Spoilers below for anyone who hasn't yet watched The Walking Dead's midseason premiere.

While much of The Walking Dead's midseason premiere focused on everyone coming to terms with Carl's death (including Carl), the other half of the episode followed Morgan and Carol's attempts to lead the Kingdom survivors to safety. Which included saving Ezekiel from being held hostage, something made easier by a bunch of random Saviors getting brutally slaughtered. Against everyone else's wishes, it also included the murderous awakening of young Henry, who stepped up at the last minute and killed off the bureaucratic and slightly reasonable Savior Gavin. We expect some interesting consequences to come from this.

In order to get through all the Saviors attempting to make a temporary home at the Kingdom, Morgan turned into something resembling a movie monster, putting villains down quickly and viciously. (Sometimes extremely, extremely viciously, as it went for the one Savior who lost his innards.) Carol seemed perturbed, but Morgan's efficiency likely kept her from making too big an issue of it at the time; it could be that his renewed bloodlust puts him on the path to Fear the Walking Dead's characters. Of course, little did they realize that the vengeance-minded Henry was probably getting an eyeful of the bloody messes that Morgan's wrath created; it shouldn't be lost on Henry that this was all in an effort to find the kid in the first place.

Meanwhile, Gavin was keeping a watchful eye and an initially curious ear on Ezekiel as the Savior underlings took things into the Kingdom. To his credit, Ezekiel kept spinning the conversation to try and convince Gavin to give up his Negan-following ways, and Gavin's arguments weren't very strong. At least until he realized that all the Saviors outside his small group were likely dead, which clouded his judgment just a smidge, and he lost the capacity to grasp a life outside Negan's rule.

After a bunch of other Saviors were killed off, only Gavin remained, and Morgan was not about to allow his escape. Carol and Ezekiel tried to reason with the less savage side of Morgan's psyche, but he tearfully and regretfully assumed the responsibility to put Gavin down. (Props to the editing here for mirroring Morgan's crisis of conscience with Carl's attempt to sway Rick to peace's side.) For what it's worth, Gavin earned his fate anew once he started talking big about how Negan couldn't be beat.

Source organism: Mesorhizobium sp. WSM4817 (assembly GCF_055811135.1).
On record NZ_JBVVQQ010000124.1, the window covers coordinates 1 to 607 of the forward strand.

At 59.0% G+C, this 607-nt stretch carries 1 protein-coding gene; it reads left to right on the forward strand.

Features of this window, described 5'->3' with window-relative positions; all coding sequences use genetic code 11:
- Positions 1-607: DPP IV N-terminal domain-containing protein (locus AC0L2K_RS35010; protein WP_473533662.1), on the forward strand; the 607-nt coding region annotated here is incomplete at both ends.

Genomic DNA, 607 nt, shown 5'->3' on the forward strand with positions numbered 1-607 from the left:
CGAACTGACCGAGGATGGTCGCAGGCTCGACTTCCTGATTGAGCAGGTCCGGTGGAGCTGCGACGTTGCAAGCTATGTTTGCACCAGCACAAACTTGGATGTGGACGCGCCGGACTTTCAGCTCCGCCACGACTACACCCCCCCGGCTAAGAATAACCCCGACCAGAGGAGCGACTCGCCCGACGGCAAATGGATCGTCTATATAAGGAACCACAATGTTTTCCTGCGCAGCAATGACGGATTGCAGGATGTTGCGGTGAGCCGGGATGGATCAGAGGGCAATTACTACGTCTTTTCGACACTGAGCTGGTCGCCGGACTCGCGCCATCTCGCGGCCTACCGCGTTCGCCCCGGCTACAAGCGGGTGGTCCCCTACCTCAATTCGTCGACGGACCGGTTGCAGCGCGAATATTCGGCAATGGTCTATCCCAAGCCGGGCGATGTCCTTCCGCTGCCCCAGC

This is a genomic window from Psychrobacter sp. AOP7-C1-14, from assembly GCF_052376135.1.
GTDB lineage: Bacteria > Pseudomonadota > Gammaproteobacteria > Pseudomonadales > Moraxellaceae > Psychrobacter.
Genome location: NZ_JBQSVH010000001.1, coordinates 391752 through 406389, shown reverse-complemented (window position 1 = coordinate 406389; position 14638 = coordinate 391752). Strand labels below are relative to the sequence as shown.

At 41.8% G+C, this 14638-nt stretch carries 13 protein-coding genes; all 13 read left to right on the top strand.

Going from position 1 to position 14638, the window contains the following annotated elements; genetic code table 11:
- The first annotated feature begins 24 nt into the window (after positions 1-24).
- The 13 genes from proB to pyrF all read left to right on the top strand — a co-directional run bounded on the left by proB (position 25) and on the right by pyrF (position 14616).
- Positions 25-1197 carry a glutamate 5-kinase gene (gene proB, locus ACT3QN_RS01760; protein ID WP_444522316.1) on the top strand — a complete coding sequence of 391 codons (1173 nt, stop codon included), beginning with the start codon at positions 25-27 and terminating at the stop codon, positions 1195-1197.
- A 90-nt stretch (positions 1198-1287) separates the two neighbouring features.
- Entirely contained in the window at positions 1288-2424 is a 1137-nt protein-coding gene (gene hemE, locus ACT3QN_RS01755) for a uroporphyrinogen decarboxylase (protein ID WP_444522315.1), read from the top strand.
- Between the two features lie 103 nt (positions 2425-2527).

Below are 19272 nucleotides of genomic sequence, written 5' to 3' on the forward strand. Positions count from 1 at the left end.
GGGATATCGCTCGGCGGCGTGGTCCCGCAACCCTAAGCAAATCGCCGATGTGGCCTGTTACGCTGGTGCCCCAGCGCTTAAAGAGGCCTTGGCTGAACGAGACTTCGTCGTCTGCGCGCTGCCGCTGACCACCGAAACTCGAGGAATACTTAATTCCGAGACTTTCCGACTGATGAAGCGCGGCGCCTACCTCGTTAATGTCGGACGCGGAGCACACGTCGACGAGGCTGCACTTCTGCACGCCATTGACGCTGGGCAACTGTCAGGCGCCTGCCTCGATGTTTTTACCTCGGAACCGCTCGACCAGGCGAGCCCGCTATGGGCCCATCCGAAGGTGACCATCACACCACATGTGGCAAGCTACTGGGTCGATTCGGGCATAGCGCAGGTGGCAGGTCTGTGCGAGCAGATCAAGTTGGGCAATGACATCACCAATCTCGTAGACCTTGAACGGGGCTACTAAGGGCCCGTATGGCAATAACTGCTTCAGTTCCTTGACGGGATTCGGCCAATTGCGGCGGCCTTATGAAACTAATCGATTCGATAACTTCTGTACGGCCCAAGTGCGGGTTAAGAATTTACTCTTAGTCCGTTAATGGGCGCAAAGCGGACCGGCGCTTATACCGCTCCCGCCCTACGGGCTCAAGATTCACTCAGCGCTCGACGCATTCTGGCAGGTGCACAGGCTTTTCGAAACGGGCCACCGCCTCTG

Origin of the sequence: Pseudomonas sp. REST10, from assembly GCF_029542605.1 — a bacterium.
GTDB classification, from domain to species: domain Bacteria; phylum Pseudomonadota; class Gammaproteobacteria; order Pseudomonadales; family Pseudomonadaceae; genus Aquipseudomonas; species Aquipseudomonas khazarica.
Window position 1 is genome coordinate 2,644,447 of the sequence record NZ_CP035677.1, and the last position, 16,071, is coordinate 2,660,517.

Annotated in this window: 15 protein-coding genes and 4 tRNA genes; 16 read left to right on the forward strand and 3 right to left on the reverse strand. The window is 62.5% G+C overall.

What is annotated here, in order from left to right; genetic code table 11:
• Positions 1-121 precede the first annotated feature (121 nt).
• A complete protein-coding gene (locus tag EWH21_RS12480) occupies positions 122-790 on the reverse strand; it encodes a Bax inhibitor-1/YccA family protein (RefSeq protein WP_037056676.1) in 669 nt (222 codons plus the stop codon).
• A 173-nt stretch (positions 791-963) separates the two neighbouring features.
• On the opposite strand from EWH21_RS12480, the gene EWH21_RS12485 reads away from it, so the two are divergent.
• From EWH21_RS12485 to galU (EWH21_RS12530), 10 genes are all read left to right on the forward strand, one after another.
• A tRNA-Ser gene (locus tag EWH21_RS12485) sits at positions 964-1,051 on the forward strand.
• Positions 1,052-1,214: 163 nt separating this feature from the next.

In the end, though, it wasn't Morgan with Gavin's death on his hands, but Henry. Understandably, that turn of events completely pissed off Carol, who has the worst luck with children, but Ezekiel offered him the chance for repentance. I'm going to go out on a very welcoming limb here to suggest that Henry is not going to put aside his newly proven talent for stabbing someone's throat out from behind, and that he is going to instead try and refine such skills on others in the future. And -- if you're all still with me on this wild journey of a theory -- I bet it doesn't go well for him. On the other hand, The Walking Dead's creative team might just let randomly this kid kill Negan, so who knows?

One thing is certain, though. Negan has now officially lost one of his big enforcers, which doesn't altogether bode well for the remaining leaders such as Simon, Eugene and Regina. Since Dwight already has a strange and ungrounded future ahead of him, it's hard to say how he'll be affected here. But losing Gavin and another small town's worth of Saviors is going to piss Negan off, and he'll likely go for broke with whatever attack he plans next. We can't wait to watch morale continue to crumble among Negan's darkly amusing inner circle, too.

With the other Savior leaders' days now numbered, The Walking Dead airs Sunday nights on AMC at 9:00 p.m. ET. In the meantime, check out what Chandler Riggs told us about those flash-forwards, as well as why we might see a little more of Carl Grimes in the future. And then head to our midseason premiere schedule to see all the other new and returning shows keeping primetime entertaining.

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